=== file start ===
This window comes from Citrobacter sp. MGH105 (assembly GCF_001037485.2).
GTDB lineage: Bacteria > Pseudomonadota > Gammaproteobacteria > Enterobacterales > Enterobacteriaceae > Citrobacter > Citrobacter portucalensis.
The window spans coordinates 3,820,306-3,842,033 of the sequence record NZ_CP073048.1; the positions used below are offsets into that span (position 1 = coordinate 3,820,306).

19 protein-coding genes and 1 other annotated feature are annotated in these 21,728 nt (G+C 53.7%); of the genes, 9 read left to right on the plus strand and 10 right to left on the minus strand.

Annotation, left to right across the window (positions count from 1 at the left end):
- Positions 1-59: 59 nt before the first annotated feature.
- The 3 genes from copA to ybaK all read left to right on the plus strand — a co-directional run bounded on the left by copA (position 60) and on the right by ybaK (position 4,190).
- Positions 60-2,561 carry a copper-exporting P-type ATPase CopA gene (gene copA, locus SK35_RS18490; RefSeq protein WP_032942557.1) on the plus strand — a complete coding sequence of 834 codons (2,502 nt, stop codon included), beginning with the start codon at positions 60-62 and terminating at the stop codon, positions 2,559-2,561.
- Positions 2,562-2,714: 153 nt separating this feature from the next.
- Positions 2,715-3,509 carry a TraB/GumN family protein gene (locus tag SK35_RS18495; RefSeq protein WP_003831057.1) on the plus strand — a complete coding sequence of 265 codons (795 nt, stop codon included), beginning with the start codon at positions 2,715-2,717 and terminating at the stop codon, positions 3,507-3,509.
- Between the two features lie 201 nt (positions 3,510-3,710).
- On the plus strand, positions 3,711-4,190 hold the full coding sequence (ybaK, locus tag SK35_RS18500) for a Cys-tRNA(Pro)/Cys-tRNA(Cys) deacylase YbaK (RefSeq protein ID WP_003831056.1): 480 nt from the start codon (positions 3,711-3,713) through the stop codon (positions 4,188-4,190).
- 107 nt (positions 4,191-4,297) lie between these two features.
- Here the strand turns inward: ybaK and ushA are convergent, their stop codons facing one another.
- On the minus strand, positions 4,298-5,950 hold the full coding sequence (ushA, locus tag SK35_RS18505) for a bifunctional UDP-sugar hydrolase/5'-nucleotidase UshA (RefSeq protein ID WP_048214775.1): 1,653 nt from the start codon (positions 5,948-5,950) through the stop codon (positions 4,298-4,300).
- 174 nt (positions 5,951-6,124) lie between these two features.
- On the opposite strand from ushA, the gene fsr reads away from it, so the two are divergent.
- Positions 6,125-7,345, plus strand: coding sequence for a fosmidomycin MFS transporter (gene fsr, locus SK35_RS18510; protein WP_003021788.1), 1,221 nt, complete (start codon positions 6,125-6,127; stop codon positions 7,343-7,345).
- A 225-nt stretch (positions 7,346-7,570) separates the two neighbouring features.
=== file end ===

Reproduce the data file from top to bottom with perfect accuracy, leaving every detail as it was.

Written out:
This window comes from Citrobacter sp. MGH105 (assembly GCF_001037485.2).
GTDB lineage: Bacteria > Pseudomonadota > Gammaproteobacteria > Enterobacterales > Enterobacteriaceae > Citrobacter > Citrobacter portucalensis.
The window spans coordinates 3,820,306-3,842,033 of the sequence record NZ_CP073048.1; the positions used below are offsets into that span (position 1 = coordinate 3,820,306).

19 protein-coding genes and 1 other annotated feature are annotated in these 21,728 nt (G+C 53.7%); of the genes, 9 read left to right on the plus strand and 10 right to left on the minus strand.

Annotation, left to right across the window (positions count from 1 at the left end):
- Positions 1-59: 59 nt before the first annotated feature.
- The 3 genes from copA to ybaK all read left to right on the plus strand — a co-directional run bounded on the left by copA (position 60) and on the right by ybaK (position 4,190).
- Positions 60-2,561 carry a copper-exporting P-type ATPase CopA gene (gene copA, locus SK35_RS18490; RefSeq protein WP_032942557.1) on the plus strand — a complete coding sequence of 834 codons (2,502 nt, stop codon included), beginning with the start codon at positions 60-62 and terminating at the stop codon, positions 2,559-2,561.
- Positions 2,562-2,714: 153 nt separating this feature from the next.
- Positions 2,715-3,509 carry a TraB/GumN family protein gene (locus tag SK35_RS18495; RefSeq protein WP_003831057.1) on the plus strand — a complete coding sequence of 265 codons (795 nt, stop codon included), beginning with the start codon at positions 2,715-2,717 and terminating at the stop codon, positions 3,507-3,509.
- Between the two features lie 201 nt (positions 3,510-3,710).
- On the plus strand, positions 3,711-4,190 hold the full coding sequence (ybaK, locus tag SK35_RS18500) for a Cys-tRNA(Pro)/Cys-tRNA(Cys) deacylase YbaK (RefSeq protein ID WP_003831056.1): 480 nt from the start codon (positions 3,711-3,713) through the stop codon (positions 4,188-4,190).
- 107 nt (positions 4,191-4,297) lie between these two features.
- Here the strand turns inward: ybaK and ushA are convergent, their stop codons facing one another.
- On the minus strand, positions 4,298-5,950 hold the full coding sequence (ushA, locus tag SK35_RS18505) for a bifunctional UDP-sugar hydrolase/5'-nucleotidase UshA (RefSeq protein ID WP_048214775.1): 1,653 nt from the start codon (positions 5,948-5,950) through the stop codon (positions 4,298-4,300).
- 174 nt (positions 5,951-6,124) lie between these two features.
- On the opposite strand from ushA, the gene fsr reads away from it, so the two are divergent.
- Positions 6,125-7,345, plus strand: coding sequence for a fosmidomycin MFS transporter (gene fsr, locus SK35_RS18510; protein WP_003021788.1), 1,221 nt, complete (start codon positions 6,125-6,127; stop codon positions 7,343-7,345).
- A 225-nt stretch (positions 7,346-7,570) separates the two neighbouring features.